FIG. 3 is a plan view of an impression taken of the dental arch of FIGS. 1 and 2 with the bands and brackets mounted in place;

FIG. 4 is a prespective view of a typical band and blank bracket used in practicing the method of this invention;

FIG. 5 is a side view of the working cast made from the impression of FIG. 3 having the bands and brackets in place on the working cast;

FIG. 6 is a plan view of a matrix unit of cast teeth reset in an occluded arch;

FIG. 7 is a side view of the working cast of FIG. 6 with the bands and blank brackets mounted in place and in position to have slots milled in the brackets;

FIG. 8 is a plan view of the working cast of FIG. 7 showing the milling cutter in position to cut slots in the brackets;

FIG. 9 is a plan view of an arch wire pattern shaped to fit the slots of the brackets in the matrix unit of FIG. 8 after they are formed;

FIG. 10 is a perspective view like FIG. 4 but with the bracket slotted;

FIG. 11 is a side view of the matrix unit with the bands and brackets in place and showing the bracket slots to be coplanar;

FIGS. 12, 13 and 14 are side views of bands and brackets provided with different forms of attaching cavities to which buccal tubes or attachments may be affixed;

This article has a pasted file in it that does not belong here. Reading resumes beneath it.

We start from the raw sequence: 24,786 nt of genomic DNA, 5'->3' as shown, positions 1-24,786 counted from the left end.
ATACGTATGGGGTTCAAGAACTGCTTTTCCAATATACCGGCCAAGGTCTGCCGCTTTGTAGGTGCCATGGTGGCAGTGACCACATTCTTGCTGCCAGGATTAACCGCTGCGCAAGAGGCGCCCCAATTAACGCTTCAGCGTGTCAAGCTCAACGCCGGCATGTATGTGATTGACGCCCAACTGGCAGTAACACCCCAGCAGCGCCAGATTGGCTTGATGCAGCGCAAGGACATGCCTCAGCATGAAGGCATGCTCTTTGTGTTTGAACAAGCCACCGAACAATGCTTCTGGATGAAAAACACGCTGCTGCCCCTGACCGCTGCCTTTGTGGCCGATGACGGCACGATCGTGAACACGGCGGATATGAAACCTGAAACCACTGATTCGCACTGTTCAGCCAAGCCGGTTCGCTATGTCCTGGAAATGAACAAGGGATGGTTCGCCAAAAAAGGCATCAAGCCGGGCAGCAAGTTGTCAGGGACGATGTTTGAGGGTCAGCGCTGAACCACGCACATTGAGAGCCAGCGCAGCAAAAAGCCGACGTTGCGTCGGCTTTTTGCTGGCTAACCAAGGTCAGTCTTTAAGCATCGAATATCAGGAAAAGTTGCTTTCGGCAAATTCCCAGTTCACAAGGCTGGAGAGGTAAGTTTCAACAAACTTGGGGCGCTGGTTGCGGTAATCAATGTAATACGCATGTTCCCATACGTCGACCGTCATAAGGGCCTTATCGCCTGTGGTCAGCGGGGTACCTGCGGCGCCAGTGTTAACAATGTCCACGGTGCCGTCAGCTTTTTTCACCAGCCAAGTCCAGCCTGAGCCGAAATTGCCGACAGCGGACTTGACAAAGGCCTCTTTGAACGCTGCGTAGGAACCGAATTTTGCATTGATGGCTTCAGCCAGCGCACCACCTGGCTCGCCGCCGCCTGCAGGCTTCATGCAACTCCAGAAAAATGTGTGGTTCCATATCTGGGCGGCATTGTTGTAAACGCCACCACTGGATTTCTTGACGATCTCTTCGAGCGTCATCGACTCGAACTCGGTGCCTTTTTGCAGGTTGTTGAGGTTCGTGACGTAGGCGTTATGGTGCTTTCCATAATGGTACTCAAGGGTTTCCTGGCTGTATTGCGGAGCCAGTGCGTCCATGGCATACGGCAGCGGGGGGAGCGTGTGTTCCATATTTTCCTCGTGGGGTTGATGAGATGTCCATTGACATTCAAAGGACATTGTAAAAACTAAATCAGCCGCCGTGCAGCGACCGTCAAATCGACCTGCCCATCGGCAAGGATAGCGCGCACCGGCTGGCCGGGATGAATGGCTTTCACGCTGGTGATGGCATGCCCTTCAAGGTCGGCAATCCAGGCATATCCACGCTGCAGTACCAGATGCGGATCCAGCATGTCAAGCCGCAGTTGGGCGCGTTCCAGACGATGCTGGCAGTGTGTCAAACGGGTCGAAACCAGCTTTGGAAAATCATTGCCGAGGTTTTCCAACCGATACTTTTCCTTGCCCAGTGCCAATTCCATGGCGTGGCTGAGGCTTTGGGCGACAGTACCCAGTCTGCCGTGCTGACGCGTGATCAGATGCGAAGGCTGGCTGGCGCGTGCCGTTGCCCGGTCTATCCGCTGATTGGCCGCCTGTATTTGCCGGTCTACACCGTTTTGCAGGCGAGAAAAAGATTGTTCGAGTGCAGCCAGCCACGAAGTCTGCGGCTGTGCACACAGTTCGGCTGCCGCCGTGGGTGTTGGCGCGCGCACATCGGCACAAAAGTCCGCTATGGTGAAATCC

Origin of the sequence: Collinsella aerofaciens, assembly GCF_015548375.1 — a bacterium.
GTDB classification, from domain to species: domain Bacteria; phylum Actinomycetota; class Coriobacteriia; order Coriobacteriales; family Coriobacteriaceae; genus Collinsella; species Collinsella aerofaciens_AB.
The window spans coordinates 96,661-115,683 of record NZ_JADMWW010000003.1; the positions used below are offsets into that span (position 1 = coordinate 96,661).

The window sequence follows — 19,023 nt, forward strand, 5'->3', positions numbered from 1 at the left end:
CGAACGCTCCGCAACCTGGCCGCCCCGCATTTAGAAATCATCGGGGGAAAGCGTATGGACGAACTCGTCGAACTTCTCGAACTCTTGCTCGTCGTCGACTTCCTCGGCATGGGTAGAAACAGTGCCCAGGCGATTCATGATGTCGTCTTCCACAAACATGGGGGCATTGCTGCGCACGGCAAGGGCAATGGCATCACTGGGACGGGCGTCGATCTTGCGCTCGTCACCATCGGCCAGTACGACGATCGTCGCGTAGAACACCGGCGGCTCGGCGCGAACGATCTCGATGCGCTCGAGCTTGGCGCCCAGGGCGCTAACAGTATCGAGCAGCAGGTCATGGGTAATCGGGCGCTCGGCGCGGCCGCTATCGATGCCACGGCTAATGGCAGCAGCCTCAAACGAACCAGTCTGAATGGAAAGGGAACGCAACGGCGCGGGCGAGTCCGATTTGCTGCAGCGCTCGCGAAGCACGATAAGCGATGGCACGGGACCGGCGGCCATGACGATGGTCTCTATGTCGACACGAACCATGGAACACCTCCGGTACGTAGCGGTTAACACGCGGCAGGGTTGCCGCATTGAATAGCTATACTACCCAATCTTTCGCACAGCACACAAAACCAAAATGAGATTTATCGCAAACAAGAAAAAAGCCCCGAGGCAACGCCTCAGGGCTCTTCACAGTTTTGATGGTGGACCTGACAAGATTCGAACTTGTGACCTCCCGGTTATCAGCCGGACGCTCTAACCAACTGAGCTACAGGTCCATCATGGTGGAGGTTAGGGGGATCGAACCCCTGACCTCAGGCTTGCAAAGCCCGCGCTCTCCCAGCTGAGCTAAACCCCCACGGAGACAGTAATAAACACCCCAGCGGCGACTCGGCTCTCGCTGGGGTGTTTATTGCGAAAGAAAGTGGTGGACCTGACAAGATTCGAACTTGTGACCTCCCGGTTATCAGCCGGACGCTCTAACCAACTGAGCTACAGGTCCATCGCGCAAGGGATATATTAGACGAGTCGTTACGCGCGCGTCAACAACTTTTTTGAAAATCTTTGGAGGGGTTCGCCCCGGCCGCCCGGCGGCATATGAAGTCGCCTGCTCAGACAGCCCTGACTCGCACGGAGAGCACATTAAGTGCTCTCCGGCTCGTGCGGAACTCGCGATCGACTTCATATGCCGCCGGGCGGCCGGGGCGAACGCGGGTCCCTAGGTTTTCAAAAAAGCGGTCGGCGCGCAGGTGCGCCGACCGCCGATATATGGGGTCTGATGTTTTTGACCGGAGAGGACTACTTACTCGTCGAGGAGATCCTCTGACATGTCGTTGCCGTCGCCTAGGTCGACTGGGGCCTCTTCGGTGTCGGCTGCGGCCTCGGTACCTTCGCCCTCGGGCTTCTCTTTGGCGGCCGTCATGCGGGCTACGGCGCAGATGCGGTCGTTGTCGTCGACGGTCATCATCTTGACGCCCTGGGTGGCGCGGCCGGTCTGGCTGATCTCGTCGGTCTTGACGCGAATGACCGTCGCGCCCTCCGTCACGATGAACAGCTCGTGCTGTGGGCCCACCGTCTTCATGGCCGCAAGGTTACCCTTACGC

FIG. 15 is a fragmentary, partially sectioned view of one step in the method of making a working cast from an impression which involves the technique of direct bonding a bracket to a tooth in precise position; and

FIG. 16 is a side view of an apparatus used in locating a slotted bracket in precise position on a tooth for bonding thereto.

DESCRIPTION OF THE PREFERRED EMBODIMENT

Referring to the drawings, and more particularly to FIGS. 1 and 2, a typical malocclusion which is to be treated according to this invention is shown. Tooth bands 20 with blank (not slotted) brackets 22 affixed thereto in the usual manner are applied to the teeth in desired position by the clinician. One of the band-bracket combinations 20, 22 is shown in FIG. 4 and is particularly characterized by the absence of any slots or cavities in the bracket 22. An impression 24 (FIG. 3) of the patient's mouth is then taken so as to obtain an impression of the position of the teeth with the bands and brackets attached thereto. The bands and brackets 20, 22 are then inserted into the appropriate tooth cavities in the impression 24. Casting material is poured into the impression 24 with the bands and brackets in place for the purpose of obtaining a working cast or model of the patient's teeth. The cast teeth are then sectioned or separated from the working cast by any suitable method, such as cutting, and reset into a soft plastic media, such as wax, in an ideal or overtreated position as determined by the clinician. The model thus created is in the form of an ideal occlusion or an ideal overtreatment of the original malocclusion as determined by the clinician. Liquid acrylic, for example, is now flowed around the stems of the sectioned teeth, which upon hardening, provides a rigid model of the idealized dental arch which may be handled as an integrated unit, hereinafter referred to as the master matrix unit. Such a master matrix unit is indicated by the numeral 26 in FIG. 6.